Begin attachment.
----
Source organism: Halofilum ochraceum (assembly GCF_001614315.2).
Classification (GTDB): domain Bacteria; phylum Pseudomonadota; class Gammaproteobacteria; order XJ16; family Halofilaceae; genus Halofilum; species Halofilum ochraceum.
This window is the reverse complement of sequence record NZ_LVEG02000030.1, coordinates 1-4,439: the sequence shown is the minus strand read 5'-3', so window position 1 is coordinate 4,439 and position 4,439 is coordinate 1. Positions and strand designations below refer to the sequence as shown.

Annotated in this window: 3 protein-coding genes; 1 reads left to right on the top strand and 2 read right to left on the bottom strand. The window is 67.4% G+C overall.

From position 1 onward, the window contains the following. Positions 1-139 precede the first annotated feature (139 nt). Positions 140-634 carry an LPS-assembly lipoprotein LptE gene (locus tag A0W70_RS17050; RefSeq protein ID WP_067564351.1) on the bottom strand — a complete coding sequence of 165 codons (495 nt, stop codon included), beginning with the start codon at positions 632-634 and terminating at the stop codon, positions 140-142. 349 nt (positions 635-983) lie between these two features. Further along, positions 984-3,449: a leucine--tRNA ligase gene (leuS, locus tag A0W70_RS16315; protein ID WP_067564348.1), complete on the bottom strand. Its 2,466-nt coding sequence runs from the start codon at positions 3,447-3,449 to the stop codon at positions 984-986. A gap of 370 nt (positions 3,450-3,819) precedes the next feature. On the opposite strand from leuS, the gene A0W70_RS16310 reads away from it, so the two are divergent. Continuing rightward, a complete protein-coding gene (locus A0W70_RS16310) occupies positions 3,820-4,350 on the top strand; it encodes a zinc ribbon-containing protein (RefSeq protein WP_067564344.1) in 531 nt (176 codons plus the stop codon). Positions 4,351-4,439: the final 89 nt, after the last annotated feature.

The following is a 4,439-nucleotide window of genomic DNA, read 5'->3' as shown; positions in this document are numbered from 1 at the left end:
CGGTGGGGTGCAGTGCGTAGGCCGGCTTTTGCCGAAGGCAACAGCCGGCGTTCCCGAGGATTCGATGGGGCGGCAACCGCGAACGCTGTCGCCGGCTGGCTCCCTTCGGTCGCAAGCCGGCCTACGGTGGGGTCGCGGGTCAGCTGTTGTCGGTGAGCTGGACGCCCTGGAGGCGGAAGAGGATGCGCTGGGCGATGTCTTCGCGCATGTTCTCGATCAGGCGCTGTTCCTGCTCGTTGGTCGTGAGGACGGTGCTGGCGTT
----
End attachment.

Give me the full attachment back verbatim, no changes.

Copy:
Source organism: Halofilum ochraceum (assembly GCF_001614315.2).
Classification (GTDB): domain Bacteria; phylum Pseudomonadota; class Gammaproteobacteria; order XJ16; family Halofilaceae; genus Halofilum; species Halofilum ochraceum.
This window is the reverse complement of sequence record NZ_LVEG02000030.1, coordinates 1-4,439: the sequence shown is the minus strand read 5'-3', so window position 1 is coordinate 4,439 and position 4,439 is coordinate 1. Positions and strand designations below refer to the sequence as shown.

Annotated in this window: 3 protein-coding genes; 1 reads left to right on the top strand and 2 read right to left on the bottom strand. The window is 67.4% G+C overall.

From position 1 onward, the window contains the following. Positions 1-139 precede the first annotated feature (139 nt). Positions 140-634 carry an LPS-assembly lipoprotein LptE gene (locus tag A0W70_RS17050; RefSeq protein ID WP_067564351.1) on the bottom strand — a complete coding sequence of 165 codons (495 nt, stop codon included), beginning with the start codon at positions 632-634 and terminating at the stop codon, positions 140-142. 349 nt (positions 635-983) lie between these two features. Further along, positions 984-3,449: a leucine--tRNA ligase gene (leuS, locus tag A0W70_RS16315; protein ID WP_067564348.1), complete on the bottom strand. Its 2,466-nt coding sequence runs from the start codon at positions 3,447-3,449 to the stop codon at positions 984-986. A gap of 370 nt (positions 3,450-3,819) precedes the next feature. On the opposite strand from leuS, the gene A0W70_RS16310 reads away from it, so the two are divergent. Continuing rightward, a complete protein-coding gene (locus A0W70_RS16310) occupies positions 3,820-4,350 on the top strand; it encodes a zinc ribbon-containing protein (RefSeq protein WP_067564344.1) in 531 nt (176 codons plus the stop codon). Positions 4,351-4,439: the final 89 nt, after the last annotated feature.

The following is a 4,439-nucleotide window of genomic DNA, read 5'->3' as shown; positions in this document are numbered from 1 at the left end:
CGGTGGGGTGCAGTGCGTAGGCCGGCTTTTGCCGAAGGCAACAGCCGGCGTTCCCGAGGATTCGATGGGGCGGCAACCGCGAACGCTGTCGCCGGCTGGCTCCCTTCGGTCGCAAGCCGGCCTACGGTGGGGTCGCGGGTCAGCTGTTGTCGGTGAGCTGGACGCCCTGGAGGCGGAAGAGGATGCGCTGGGCGATGTCTTCGCGCATGTTCTCGATCAGGCGCTGTTCCTGCTCGTTGGTCGTGAGGACGGTGCTGGCGTT